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Detroit Pistons fans celebrating the team's second consecutive NBA championship turned violent today as at least seven died and several more were critically injured.

The scene in the packed downtown streets was reminiscent of 1984 when the Detroit Tigers won the World Series and the celebration got out of hand.Four of the deaths today were caused when a car plowed into pedestrians on the east side about 1:15 a.m., Detroit police Lt. Phil Foster said.

After that crash, a 9-year-old boy was pronounced dead at Children's Hospital, a 10-year-old boy and a 15-year-old girl died at St. John's Hospital, and a 21-year-old man died late this morning at Detroit Receiving Hospital, Detroit police Sgt. Christopher Buck said.

Another man with broken legs was being treated at Detroit Receiving Hospital. The driver of the car remained at large.

A parking-lot shooting killed a 19-year-old man and critically injured a 25-year-old man at 2:15 a.m., Foster said.

A 4-year-old suburban Detroit child was struck and killed by a car during a street celebration in River Rouge, said Lt. David Israel of the southern suburb's police department.

"The child was excited and ran into the street," said Israel, who withheld the name pending notification of relatives.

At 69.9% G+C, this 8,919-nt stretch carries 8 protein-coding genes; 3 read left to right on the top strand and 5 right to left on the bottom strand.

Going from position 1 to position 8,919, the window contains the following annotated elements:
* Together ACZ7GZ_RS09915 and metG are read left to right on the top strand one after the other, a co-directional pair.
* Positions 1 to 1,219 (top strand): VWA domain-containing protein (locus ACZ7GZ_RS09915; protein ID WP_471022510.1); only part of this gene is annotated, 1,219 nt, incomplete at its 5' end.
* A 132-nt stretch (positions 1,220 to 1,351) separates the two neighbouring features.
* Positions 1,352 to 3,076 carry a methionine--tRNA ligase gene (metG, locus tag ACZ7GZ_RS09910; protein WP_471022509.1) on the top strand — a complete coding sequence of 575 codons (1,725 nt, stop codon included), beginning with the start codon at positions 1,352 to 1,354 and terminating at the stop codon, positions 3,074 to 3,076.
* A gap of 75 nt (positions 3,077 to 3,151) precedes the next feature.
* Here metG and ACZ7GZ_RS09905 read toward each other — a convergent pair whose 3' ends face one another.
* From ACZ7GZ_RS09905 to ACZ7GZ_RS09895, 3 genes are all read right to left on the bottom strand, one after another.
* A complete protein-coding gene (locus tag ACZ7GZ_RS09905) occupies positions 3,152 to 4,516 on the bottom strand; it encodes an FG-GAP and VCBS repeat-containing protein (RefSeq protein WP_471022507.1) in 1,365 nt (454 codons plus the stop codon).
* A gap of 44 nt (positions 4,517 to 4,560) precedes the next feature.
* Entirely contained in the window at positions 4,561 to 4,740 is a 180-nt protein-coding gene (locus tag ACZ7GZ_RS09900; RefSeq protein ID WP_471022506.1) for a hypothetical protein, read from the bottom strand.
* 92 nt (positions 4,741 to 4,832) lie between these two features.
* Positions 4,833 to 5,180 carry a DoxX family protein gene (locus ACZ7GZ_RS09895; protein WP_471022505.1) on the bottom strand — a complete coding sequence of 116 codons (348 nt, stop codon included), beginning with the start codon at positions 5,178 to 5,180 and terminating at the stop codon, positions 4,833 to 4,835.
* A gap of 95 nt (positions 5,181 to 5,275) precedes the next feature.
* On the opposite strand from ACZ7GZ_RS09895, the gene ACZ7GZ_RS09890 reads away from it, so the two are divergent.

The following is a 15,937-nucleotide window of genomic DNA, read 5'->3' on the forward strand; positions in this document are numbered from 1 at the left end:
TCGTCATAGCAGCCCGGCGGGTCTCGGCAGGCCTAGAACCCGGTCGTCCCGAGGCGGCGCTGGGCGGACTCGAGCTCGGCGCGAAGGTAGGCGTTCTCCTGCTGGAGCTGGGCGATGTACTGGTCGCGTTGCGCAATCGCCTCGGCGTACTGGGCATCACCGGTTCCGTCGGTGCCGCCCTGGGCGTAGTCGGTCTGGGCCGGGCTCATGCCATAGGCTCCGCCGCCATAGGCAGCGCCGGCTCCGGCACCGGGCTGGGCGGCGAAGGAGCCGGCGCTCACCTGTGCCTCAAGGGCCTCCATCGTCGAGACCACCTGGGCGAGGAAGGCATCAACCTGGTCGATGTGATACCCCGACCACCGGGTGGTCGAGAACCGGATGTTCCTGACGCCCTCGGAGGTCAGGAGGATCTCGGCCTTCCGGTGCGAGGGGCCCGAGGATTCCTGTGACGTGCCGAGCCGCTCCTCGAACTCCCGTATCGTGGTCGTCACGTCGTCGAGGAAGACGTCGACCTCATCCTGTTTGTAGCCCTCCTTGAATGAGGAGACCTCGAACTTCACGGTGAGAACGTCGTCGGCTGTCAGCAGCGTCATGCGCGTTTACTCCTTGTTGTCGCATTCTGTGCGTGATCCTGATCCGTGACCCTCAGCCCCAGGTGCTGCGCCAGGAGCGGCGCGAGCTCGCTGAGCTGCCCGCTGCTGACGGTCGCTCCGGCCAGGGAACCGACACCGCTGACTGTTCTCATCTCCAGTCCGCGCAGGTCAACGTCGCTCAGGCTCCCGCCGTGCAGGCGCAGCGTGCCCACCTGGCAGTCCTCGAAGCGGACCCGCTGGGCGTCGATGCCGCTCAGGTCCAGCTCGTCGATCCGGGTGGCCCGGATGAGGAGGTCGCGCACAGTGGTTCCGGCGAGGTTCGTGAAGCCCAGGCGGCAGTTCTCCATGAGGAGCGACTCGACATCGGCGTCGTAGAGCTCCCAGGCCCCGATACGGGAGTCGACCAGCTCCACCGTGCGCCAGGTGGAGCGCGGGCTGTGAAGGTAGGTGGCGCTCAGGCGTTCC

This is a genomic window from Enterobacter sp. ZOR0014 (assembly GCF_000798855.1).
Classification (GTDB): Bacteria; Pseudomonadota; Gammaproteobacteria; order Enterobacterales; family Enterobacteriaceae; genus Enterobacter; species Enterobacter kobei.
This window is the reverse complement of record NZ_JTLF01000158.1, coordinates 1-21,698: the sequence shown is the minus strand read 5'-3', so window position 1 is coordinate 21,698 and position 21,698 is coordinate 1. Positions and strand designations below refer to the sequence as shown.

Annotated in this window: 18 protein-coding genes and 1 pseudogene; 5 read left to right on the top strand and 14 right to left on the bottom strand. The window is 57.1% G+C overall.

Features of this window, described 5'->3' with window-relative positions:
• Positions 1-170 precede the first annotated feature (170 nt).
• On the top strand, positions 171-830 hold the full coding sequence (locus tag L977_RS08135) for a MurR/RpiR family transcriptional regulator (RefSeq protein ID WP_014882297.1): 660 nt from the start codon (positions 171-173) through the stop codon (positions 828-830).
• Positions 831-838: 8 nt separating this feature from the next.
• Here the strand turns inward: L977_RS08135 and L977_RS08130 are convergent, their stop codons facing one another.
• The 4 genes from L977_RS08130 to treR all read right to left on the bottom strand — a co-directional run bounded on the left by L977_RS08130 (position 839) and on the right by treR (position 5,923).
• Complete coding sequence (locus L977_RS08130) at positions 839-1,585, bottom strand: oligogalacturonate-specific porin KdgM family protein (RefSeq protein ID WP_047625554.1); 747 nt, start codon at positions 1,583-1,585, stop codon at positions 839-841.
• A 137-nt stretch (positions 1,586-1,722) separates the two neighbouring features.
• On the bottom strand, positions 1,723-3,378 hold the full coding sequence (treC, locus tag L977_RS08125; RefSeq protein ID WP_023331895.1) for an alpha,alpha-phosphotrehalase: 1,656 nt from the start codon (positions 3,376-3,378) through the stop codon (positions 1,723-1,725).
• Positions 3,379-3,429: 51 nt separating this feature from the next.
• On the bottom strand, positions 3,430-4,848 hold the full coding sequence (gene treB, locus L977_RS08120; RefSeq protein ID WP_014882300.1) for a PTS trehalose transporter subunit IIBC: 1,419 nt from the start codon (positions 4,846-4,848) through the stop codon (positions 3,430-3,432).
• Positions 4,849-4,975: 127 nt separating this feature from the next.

A 21-year-old man fell from the roof of an apartment building during a celebration party and died later at Detroit Receiving, hospital spokeswoman Diane Cooper said.

Vandalism, scattered looting and other violence were reported around the Detroit area. River Rouge police arrested 28 revelers, most on disorderly conduct charges, Israel said. Detroit police had no overall arrest count.

Looters caused an estimated $15,000 in damage at Monte Carlo Market on Detroit's west side, WDIV-TV reported. Rowdies overturned one car and smashed the windows of one of the station's news vans on the city's near east side.

Robert Egan, a Mount Carmel Hospital nurse, said fights even broke out in the hospital's emergency room early this morning.

"We were running around like crazy. We registered something like 20 gunshot wounds between midnight and 4 a.m.," Egan said. "It was ridiculous. In my three years here, I've never seen anything like this."

Partiers told television crews they were robbed as they stood on the streets and others said people reached into their cars, stealing such things as stereo speakers and wallets, as they tried to drive through the crowds.

"It's just a great thing for Detroit. They saw us burning the town at Tiger Stadium, now they can see us having a good time together," said Dan Crowley, 19, of suburban Detroit, referring to the destructive 1984 World Series celebration.